The Challenge is the ninth of 11 National Science Challenges designed to tackle the biggest science-based issues and opportunities facing New Zealand. The Our Land and Water Challenge will receive funding of up to $96.9 million over ten years.

For more information about the National Science Challenges, visit the National Science Challenges section on MBIE's website.

Case Study: Searching for Earth-mass planets around Alpha Centauri

"We were able to calculate radial velocities for all our 50,000 observations within about a week – a task that would have otherwise taken several months of computational time."

Researchers at the University of Canterbury have been conducting an intensive observational campaign with the aim of detecting Earth-mass planets in our closest neighbouring star system – the binary stars of Alpha Centauri – including those which may lie within the respective habitable zones around either star. Read more.

What next for supercomputing and problem solving?

As the performance of computer technology becomes faster and more energy efficient, what are the possibilities for harnessing its processing power and applying it to problem solving? Listen to Kathryn Ryan's fascinating interview with Prof. John Gustafson, inventor of Gustafson's Law and former Director at Intel Labs, who was in New Zealand this week to attend Multicore World 2016 in Wellington.

Ruan Malan joins team NeSI

Ruan Malan has joined team NeSI as a Solutions Architect and Systems Integrator based at NIWA in Wellington. We asked Ruan to share a bit about himself:

"Hi everyone, my name is Ruan and I started at NIWA for NESI in December to contribute to the integration and collaboration around the national supercomputer infrastructure as a Solutions Architect. My background is in commercial IT in diverse industries, mostly around integration and portals. My family and I came over from South Africa four years ago to set down roots here, and we are appreciating the safe community living and intact natural environment, and all the efforts to help effectively preserve it. 
In my free time I enjoy moving around New Zealand on a motorcycle, attempts at mindfulness meditation, playing classical guitar, realtime strategy games, reading on contemporary history, and figuring out what is happening in the ever fascinating and changing world of our teenage daughters. I am excited to become part of this community and am enjoying meeting people here, am hoping to keep doing much more of that."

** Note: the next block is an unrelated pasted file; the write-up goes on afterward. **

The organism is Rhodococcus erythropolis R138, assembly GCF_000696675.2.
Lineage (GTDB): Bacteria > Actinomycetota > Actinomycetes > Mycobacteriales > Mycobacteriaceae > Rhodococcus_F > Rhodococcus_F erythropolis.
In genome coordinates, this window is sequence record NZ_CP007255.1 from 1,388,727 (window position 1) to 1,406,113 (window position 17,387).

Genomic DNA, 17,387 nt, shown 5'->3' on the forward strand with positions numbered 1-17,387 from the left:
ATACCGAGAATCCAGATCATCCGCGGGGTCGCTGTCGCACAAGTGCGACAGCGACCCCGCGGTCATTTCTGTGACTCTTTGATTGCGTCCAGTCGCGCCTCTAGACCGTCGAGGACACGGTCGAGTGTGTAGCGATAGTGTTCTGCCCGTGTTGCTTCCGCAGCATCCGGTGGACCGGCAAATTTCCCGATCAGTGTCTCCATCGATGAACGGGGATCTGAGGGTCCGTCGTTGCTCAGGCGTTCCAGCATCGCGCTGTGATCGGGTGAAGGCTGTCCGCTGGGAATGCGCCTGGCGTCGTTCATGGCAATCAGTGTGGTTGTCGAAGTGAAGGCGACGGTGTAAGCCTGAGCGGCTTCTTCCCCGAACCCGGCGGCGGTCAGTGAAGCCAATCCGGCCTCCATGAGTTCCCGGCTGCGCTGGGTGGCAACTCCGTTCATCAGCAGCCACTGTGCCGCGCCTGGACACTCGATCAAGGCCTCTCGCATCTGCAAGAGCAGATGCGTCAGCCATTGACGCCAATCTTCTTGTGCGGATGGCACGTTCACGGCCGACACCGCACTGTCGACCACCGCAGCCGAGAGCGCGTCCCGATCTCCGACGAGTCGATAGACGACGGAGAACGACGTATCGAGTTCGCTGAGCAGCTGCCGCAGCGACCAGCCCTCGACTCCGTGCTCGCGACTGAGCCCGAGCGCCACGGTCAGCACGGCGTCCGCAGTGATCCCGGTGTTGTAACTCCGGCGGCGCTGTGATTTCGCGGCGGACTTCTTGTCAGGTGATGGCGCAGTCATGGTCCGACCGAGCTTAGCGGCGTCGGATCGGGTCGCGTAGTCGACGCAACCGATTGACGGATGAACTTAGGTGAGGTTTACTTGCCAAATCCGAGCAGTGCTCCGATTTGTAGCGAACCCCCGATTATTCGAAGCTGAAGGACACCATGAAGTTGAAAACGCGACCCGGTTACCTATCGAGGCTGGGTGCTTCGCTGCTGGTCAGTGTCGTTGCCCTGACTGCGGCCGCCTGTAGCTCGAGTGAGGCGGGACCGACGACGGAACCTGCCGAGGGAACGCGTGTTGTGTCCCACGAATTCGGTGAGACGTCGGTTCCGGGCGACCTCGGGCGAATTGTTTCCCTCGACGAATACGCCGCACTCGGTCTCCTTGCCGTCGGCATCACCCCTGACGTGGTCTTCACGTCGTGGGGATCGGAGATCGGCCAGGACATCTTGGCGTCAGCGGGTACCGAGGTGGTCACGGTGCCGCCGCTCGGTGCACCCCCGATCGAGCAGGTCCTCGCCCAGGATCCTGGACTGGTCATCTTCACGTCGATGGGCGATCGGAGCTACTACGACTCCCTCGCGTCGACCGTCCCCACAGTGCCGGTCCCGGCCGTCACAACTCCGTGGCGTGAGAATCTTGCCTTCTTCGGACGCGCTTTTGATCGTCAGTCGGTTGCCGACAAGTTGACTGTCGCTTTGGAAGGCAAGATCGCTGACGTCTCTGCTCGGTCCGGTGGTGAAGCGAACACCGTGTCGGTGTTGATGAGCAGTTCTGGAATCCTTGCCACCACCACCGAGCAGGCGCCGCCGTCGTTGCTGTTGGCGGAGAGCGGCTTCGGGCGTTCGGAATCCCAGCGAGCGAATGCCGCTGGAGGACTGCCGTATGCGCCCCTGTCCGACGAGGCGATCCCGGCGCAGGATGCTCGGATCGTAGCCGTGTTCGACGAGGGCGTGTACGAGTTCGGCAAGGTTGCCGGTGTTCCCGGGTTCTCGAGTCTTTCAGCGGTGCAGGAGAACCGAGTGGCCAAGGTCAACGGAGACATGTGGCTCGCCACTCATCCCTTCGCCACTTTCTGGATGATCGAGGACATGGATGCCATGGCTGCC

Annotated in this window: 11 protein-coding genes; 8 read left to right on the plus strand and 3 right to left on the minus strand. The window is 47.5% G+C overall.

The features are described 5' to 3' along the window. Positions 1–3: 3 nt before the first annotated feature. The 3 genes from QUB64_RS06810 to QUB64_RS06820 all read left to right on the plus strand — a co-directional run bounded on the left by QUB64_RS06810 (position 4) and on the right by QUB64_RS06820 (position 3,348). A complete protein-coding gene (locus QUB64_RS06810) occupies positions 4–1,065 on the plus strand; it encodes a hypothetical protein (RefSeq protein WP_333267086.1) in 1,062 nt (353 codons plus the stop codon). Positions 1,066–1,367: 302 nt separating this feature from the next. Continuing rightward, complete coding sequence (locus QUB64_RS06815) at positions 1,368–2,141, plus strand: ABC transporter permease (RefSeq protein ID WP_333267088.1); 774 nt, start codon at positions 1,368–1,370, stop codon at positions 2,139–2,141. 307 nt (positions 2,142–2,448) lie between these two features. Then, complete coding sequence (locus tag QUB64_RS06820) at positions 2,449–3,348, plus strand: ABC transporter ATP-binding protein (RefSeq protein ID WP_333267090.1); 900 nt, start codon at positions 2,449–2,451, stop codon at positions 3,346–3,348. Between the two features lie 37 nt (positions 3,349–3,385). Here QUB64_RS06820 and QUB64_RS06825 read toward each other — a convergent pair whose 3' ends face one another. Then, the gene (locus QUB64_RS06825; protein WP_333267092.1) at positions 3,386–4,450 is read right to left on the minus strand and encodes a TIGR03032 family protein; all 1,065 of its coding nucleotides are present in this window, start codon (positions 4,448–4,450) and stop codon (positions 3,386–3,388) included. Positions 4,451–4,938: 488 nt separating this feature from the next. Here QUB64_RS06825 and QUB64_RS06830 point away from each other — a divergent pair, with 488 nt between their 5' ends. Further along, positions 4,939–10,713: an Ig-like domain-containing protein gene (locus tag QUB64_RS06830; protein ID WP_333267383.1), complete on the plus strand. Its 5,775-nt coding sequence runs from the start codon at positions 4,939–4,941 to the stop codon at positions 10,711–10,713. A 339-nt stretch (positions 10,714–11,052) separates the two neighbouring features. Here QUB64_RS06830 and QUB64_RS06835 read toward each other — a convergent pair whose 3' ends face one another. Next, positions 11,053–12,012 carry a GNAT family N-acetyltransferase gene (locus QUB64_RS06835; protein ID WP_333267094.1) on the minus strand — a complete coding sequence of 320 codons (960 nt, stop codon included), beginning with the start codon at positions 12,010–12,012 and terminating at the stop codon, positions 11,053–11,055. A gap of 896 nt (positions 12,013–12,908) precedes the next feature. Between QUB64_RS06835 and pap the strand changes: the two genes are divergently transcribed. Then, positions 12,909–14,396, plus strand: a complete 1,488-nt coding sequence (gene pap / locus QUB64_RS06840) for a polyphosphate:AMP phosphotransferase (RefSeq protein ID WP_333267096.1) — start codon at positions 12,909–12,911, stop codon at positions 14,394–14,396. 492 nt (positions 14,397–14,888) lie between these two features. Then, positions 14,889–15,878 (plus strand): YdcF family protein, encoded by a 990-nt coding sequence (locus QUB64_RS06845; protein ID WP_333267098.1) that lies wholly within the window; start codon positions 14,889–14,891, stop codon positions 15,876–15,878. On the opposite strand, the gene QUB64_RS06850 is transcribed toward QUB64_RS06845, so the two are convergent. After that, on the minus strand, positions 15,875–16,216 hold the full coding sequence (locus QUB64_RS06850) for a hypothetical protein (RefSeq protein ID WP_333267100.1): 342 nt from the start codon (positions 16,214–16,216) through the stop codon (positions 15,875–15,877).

Welcome Ruan!

Access NeSI's HPC platforms

All New Zealand researchers are invited to apply for access to New Zealand’s largest research computers. This call runs from Monday March 7 to Friday March 18.

NeSI's Access Policy outlines the terms and conditions for applying and how access is allocated. To better support New Zealand's researchers, allocations of CPU core hours for Merit, Postgraduate and Proposal Development projects are provided at no cost.

NeSI vacancies

NeSI is currently seeking a superstar part-time Operations Administrator. This role will be based at the University of Auckland and will be responsible for day-to-day administrative support of the team. Applications close March 6.

We are also seeking an amazing Applications Support Specialist, based full-time at the University of Otago. You will spend your time supporting research teams and providing assistance with compiling, deploying and tuning their scientific applications on one of NeSI’s HPC platforms, and you will help support the NeSI Service Desk function to resolve incidents or service requests. You may also assist with NeSI workshops and training events. Applications for this role close on March 3.

Recent research outputs

We are always interested in hearing about research outputs generated with the help of NeSI. To notify NeSI of upcoming publications, please email pubs@nesi.org.nz. If you would like to be kept up to date with research outputs as NeSI includes them, please join our Mendeley Group.

Have a question?

If you would like to ask anything, please email us support@nesi.org.nz